Game observations

The previous road losses against the Jets and Bills were frustrating because it seemed the Dolphins easily could have won those games. But Sunday's effort at Tampa Bay was a whole different ballgame because the Dolphins just struggled from start to finish. It was disappointing on a different level, and probably more alarming for the long-term outlook this season.

The biggest concerns remain the same for the Dolphins, meaning mediocre offensive line play, spotty quarterbacking, and the inability of the secondary to shut down anybody.

But what's also coming up in the road losses is the inability of any of the so-called playmakers on the team to come up big at key moments.

That includes Chris Chambers not coming down with a Frerotte bomb in the first quarter, not long before making a much more difficult catch that wasn't nearly as significant.

It means Marty Booker not being able to catch a pass thrown slightly behind him as he's running across the middle.

And it means the pass rush not being able to get a sack or create an incompletion with pressure on one of Tampa Bay's many third-down conversions.

Let's break it down.

-- We knew going into the season the offensive line wouldn't be great and it has proven that way. But it's one thing to get beat by pass rushers, it's another to over and over and over and over be committing false starts. The truth with this offensive line is there's no one on it good enough to elevate the play of everybody else. In fact, the big question is how many of the five starters on Sunday would be able to start for other teams. We're guessing not many.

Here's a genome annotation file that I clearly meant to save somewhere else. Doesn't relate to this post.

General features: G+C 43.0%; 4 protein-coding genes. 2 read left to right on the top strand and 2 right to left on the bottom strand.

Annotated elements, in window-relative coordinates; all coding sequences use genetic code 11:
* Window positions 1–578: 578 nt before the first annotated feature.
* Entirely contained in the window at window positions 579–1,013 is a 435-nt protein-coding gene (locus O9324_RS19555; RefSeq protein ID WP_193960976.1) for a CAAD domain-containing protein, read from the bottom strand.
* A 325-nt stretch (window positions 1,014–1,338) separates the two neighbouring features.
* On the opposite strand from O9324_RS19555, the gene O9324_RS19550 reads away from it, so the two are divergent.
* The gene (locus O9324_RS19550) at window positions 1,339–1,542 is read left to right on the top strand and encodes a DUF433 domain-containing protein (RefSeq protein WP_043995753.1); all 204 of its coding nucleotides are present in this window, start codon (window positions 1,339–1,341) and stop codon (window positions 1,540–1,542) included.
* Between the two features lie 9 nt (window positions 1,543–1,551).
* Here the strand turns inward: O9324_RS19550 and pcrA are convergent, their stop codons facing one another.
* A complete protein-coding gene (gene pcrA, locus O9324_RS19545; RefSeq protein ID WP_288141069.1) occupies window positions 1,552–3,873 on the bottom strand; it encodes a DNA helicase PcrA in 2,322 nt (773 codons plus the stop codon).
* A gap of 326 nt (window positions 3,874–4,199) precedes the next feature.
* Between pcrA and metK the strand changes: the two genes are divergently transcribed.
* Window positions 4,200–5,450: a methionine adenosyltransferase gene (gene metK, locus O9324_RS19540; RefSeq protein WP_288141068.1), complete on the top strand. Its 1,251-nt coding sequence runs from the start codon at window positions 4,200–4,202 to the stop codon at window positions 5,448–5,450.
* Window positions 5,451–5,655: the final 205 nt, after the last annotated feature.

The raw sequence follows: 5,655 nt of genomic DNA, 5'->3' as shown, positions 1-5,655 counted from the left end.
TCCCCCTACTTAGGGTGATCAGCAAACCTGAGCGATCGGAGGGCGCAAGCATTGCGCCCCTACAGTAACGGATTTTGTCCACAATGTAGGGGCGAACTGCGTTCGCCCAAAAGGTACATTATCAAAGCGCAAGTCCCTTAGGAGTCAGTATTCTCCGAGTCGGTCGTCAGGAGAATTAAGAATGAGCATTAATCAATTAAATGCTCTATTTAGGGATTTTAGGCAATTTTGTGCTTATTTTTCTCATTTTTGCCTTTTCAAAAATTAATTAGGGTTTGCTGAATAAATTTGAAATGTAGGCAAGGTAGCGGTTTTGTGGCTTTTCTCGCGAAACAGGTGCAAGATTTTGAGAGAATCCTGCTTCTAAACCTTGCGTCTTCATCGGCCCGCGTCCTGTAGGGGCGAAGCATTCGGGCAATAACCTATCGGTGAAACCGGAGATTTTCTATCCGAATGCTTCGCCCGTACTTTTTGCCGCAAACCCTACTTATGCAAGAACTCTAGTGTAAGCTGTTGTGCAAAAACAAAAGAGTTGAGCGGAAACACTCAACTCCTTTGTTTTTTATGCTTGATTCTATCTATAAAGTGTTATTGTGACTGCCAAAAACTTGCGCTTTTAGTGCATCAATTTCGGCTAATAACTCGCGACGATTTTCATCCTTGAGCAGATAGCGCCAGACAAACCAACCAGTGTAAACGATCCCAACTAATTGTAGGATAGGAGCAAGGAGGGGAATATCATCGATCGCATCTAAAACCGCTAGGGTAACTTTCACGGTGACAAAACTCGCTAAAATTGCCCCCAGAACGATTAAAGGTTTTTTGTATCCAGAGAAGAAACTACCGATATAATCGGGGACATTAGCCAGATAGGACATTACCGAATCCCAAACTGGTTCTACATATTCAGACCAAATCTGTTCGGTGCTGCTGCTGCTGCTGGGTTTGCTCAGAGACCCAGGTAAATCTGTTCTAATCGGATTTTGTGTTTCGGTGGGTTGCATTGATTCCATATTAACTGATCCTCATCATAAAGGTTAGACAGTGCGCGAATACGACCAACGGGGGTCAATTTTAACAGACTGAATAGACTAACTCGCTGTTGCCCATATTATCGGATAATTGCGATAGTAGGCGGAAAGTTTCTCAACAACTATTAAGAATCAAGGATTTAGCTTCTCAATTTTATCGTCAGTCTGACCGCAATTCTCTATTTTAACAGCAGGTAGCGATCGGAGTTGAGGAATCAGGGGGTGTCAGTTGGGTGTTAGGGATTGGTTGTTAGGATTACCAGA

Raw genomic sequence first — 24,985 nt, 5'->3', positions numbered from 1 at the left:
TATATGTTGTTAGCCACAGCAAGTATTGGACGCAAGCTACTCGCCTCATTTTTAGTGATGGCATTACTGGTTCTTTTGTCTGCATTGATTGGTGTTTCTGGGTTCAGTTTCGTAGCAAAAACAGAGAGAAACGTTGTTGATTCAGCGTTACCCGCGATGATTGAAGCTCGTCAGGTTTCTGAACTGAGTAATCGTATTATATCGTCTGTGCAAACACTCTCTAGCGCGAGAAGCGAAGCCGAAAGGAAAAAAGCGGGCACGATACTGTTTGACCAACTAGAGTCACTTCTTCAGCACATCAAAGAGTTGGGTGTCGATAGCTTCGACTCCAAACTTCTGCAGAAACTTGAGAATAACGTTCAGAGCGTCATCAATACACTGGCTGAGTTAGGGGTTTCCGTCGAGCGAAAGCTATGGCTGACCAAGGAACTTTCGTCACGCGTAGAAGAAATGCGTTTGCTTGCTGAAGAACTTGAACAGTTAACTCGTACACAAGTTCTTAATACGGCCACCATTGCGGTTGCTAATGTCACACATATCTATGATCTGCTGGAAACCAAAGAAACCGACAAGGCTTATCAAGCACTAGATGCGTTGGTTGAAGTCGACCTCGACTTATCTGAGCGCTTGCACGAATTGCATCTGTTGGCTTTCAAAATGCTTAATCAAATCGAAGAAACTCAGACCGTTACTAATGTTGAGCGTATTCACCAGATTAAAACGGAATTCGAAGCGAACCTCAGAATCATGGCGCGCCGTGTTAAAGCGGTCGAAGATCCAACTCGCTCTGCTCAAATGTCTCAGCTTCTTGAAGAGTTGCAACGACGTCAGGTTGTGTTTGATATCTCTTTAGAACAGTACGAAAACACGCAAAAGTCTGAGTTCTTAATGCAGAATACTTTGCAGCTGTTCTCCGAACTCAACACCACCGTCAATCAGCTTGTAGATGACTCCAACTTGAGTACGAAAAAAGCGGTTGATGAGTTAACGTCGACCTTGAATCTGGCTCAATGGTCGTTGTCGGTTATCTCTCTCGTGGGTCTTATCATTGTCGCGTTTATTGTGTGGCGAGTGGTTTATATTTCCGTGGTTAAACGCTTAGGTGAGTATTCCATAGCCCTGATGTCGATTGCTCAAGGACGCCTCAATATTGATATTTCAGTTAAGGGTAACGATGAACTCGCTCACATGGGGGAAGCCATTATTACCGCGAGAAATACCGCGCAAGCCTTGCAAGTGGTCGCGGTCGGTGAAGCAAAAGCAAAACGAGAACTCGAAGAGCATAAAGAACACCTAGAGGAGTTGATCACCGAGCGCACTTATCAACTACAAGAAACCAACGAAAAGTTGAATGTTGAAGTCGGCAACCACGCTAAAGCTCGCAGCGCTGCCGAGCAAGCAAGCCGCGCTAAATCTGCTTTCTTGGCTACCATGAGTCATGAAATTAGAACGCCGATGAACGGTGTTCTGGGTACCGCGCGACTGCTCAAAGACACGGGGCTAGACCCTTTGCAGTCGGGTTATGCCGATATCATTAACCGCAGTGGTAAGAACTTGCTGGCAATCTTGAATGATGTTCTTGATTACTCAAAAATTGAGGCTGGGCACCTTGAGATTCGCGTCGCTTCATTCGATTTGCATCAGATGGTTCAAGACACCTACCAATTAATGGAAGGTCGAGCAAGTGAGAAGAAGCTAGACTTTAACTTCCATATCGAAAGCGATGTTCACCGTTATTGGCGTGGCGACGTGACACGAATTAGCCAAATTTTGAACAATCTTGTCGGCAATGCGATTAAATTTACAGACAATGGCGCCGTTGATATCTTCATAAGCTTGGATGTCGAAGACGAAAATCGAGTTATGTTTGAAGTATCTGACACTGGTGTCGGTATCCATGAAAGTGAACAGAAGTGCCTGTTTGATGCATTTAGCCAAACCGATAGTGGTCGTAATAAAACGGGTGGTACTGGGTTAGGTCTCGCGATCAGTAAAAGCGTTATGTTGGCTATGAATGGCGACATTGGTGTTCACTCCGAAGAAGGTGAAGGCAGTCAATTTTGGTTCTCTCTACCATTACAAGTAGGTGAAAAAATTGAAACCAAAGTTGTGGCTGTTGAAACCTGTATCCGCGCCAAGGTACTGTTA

-- Gus Frerotte is a veteran who knows the game, knows the offense and all that. But there's a reason he's bounced around from team to team and has been a backup pretty much his entire career. He's a pocket passer with inconsistent accuracy and he was off target all day on Sunday. It should be pretty obvious by now that quarterback again will be the No. 1 priority next offseason.

-- The secondary is just not very good. The cornerbacks play way too far off the receivers, and it was absurdly easy for Tampa Bay's wideouts -- especially Joey Galloway -- to run quick slants because there was no way the defensive backs could cut them off. He doesn't want to admit it, but Sam Madison clearly isn't the same corner he was a few years ago and Travis Daniels on the other side continues his maddening habit of never looking back at the quarterback and playing the ball. That habit leaves Daniels unable to adjust to the ball and will lead to pass-interference calls and make it difficult, if not impossible, to get interceptions.

-- Having Ricky and Ronnie is a nice luxury for the Dolphins, but it's going to be imperative for offensive coordinator Scott Linehan and Saban to find a way to work them so one or both can get into a groove, which they didn't seem to get in against the Bucs. Having co-starters, as Saban likes to call it, is great and all, but maybe it's just easier to have one guy handling the bulk of the work. Really, can you think of the last great offensive team that had two running backs employed almost equally. Not that the Dolphins have the makings of a great offensive team, but they need to get better, that's for sure.

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